Saturday, 31 August 2013

Marriage Alliances and Cross Cousins

In a previous post on eastern Indonesia, I noted that cross cousin marriage is common throughout the area, pointing to some kind of prehistoric relationship among the cross-cousin-marrying people of the region.  Which is all well and good, but I expect a number of you are wondering just what on earth cross cousin marriage is.  So, here I'm going to outline a little of how it works and the reasons for it so that I can post something about marriage alliance in eastern Indonesia specifically.

Saturday, 17 August 2013

Is there such a thing as human nature?

Ash trees (Fraxinus excelsior L.) are dying in the UK because of a disease, ash dieback, imported from continental Europe by trans-North Sea breezes.  I like ash trees a great deal.  They tend to grow straight and tall, and their symmetrical arrangements of soft green leaves are some of the most elegant foliage to be found in a northern European copse.  Their wood is lovely - it's sturdy, generally straight, unknotted, and very hard.  It's very evocative, with a bright white colour, visible grain, and distinctive smell (a lot of people say that freshly cut ash smells 'old').  It's also very easy to work, which was a notable characteristic for me when I used to run about the place armed with a Swiss army knife and whittling know-how.  The common name in English, aesc, was once used to mean 'spear'.  Its wood is particularly good for that purpose.

Saturday, 10 August 2013

A Southeast Asia Reading List

I've been asked by Thomas Greer, a very interesting blogger, to produce a reading list for southeast Asian history.  This is a big task, especially as I use the term 'southeast Asia' quite broadly, including eastern Indonesia and, to some extent, New Guinea, in addition to all of the islands and the southeast Asian mainland (up to, in my view, the Changjiang, or Yangtze).  I certainly don't have expertise in the whole area, and some of it is still a little mysterious to me.  My knowledge is uneven: I know a fair bit about the poetic language of Timor and the Sawu Sea, but next to nothing about the music of Thailand.  I should also point out that much of my understanding of the area comes from academic articles rather than popular summaries or monographs, which is absolutely necessary for coming to grips with the central issues.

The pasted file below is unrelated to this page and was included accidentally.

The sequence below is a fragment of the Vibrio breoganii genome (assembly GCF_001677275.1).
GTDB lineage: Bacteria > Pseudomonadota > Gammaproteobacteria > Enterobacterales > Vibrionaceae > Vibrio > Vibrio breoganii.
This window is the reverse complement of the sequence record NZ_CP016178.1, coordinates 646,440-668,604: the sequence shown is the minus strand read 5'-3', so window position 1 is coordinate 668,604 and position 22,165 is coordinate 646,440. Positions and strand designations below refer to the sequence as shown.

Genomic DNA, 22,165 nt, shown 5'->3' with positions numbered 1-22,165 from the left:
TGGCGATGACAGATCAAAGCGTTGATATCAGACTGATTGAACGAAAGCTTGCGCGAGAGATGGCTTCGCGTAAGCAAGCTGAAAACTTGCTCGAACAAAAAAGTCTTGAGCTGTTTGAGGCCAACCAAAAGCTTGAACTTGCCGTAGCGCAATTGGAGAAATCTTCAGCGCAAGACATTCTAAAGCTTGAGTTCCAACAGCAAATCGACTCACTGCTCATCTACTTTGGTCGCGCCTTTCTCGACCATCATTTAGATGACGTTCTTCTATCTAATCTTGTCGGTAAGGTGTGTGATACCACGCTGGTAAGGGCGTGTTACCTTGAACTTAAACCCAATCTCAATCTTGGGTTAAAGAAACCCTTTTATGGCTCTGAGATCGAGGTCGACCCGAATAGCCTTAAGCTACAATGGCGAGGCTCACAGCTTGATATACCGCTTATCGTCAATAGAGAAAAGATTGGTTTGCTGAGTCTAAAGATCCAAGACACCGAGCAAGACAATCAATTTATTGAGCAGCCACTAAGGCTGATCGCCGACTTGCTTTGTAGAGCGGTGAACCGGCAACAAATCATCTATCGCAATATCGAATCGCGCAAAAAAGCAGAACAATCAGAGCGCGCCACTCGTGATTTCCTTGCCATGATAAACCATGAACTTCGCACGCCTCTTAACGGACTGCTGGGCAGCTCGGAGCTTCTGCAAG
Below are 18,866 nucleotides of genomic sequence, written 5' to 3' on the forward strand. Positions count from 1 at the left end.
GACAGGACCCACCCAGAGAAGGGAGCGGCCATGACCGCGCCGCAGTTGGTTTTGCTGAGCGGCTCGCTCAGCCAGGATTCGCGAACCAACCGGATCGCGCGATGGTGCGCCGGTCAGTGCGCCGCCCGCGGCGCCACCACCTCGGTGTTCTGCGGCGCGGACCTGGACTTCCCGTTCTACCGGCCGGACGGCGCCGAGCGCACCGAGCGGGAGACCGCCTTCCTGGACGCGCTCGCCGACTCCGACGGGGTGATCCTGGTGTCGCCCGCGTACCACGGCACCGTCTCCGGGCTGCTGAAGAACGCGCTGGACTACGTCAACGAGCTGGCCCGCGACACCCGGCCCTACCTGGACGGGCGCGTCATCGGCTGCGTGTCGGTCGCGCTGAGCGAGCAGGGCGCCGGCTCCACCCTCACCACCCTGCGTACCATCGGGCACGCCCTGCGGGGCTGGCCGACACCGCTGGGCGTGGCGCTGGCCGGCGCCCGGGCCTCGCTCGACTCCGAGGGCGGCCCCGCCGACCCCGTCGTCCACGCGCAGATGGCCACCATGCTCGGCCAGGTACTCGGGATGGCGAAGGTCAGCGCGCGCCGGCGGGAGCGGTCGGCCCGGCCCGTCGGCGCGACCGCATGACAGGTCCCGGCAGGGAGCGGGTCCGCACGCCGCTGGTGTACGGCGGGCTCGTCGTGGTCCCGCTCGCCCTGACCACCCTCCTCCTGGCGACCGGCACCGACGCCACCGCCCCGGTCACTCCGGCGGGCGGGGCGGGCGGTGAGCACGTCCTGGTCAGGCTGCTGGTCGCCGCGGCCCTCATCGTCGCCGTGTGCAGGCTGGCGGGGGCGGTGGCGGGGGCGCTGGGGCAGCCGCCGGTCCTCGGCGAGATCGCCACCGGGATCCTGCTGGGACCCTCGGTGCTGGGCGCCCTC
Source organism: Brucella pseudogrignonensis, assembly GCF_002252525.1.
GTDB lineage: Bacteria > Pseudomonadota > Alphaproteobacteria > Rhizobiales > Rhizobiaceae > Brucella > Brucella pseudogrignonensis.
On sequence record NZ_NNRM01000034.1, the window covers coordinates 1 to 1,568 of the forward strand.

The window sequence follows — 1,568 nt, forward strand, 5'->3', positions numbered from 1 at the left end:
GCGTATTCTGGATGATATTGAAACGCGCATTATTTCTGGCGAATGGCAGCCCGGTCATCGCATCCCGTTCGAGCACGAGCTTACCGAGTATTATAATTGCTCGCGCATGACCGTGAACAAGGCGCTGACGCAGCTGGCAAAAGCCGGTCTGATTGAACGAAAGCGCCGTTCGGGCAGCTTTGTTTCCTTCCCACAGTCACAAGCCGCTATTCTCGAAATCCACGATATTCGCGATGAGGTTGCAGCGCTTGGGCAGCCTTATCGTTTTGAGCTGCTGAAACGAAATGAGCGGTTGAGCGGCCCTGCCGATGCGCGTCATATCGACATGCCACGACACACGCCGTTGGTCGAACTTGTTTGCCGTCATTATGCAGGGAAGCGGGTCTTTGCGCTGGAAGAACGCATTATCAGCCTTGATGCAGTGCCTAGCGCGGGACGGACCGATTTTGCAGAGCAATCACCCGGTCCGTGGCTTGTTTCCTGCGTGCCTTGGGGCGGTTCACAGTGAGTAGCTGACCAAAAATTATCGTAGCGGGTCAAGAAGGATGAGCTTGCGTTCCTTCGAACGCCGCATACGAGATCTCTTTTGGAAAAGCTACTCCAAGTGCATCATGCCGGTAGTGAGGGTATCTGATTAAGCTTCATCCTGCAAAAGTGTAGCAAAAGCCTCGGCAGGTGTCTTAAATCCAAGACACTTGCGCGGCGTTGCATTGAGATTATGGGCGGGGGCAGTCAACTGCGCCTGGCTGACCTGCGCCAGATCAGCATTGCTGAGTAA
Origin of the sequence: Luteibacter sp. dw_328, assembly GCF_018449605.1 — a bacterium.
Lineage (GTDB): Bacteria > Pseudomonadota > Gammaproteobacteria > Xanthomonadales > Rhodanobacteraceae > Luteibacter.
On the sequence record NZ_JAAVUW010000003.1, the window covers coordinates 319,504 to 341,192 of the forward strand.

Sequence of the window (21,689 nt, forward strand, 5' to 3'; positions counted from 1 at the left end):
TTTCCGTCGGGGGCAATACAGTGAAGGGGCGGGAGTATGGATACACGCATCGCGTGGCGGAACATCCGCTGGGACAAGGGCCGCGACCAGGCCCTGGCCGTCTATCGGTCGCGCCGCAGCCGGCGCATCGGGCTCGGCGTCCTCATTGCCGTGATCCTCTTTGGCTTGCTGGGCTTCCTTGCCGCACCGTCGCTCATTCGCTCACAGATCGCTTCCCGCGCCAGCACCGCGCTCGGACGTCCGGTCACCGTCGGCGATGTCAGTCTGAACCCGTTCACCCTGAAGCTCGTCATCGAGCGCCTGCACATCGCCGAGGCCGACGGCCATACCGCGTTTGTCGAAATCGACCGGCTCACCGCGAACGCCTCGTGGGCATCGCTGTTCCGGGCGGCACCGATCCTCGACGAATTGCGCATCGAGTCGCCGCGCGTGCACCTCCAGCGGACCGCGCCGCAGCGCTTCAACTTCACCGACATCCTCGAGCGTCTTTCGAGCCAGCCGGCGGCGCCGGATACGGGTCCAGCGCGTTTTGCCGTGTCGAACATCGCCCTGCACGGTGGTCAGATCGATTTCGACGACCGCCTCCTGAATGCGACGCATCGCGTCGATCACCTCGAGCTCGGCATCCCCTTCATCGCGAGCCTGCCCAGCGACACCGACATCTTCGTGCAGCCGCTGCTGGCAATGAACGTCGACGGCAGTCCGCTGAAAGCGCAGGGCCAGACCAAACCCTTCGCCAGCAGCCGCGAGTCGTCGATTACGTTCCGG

Sunday, 4 August 2013

Eastern Indonesia: Genetics and Culture

For the previous post, on eastern Indonesian languages, see here.

Eastern Indonesia is an interesting and complicated place, in genetic terms, and I'd like to go over some of the implications of the genetic material.  It isn't my intention to detail the haplogroups involved, here at least, but rather to point out the implications of the trends shown in the data.  My principal source for this is a 2009 paper for which my former tutor collected the data, which can be found (for free!) here on PubMed.  Here's the abstract:

Friday, 2 August 2013

Eastern Indonesia: Linguistic Issues - Central-Eastern Malayo-Polynesian (CEMP) Languages

This is the first post in a series on eastern Indonesian topics.  I haven't written much about the area on this blog, and I'm not sure why that is, so I'm starting a series dealing with various ethnological (read: linguistic, historical, ethnographic, ethnohistorical, and art-historical) problems in the area.

The Austronesian languages are sub-divided into a number of smaller families, just as Indo-European is divided into Indo-Iranic, Hellenic, Armenian, Germanic, Celtic, Italic, and so on.  The principal division is between the Formosan languages (the indigenous languages of Taiwan) and the Malayo-Polynesian languages, which are the languages found outside of Taiwan.  Malayo-Polynesian is by far the widest-spread family of Austronesian, and was the most widely distributed language family in the world in pre-modern times, found from Madagascar to Rapa Nui, and from Hawai'i to New Zealand.  Indonesia and the Philippines are the countries with the largest numbers of Malayo-Polynesian-speaking people.

'Formosan' is an umbrella term for several first-order sub-families of Austronesian; there is disagreement about their number (Robert Blust, if I remember correctly, says that there are nine Formosan families), but Paiwanic, Atayalic, Rukai (the most divergent extant Austronesian language), and Tsouic are some of the most realistic candidates.  These are all sub-families of the same order as Malayo-Polynesian, which includes all of the Austronesian languages outside of Taiwan, from Indonesian and Tagalog to Hawaiian and Malagasy.  The diversity on Taiwan is a key part of the evidence for an Austronesian origin there.  The consensus is that proto-Austronesian was spoken in Taiwan or southeastern China around 3500 BCE, and that it spread south, in the guise of proto-Malayo-Polynesian, about five hundred years later.  By 2000 BCE, speakers of Malayo-Polynesian languages were almost certainly present throughout the islands of Indonesia, probably moving to the area in different waves associated with the Bornean languages and the Nuclear Malayo-Polynesian languages.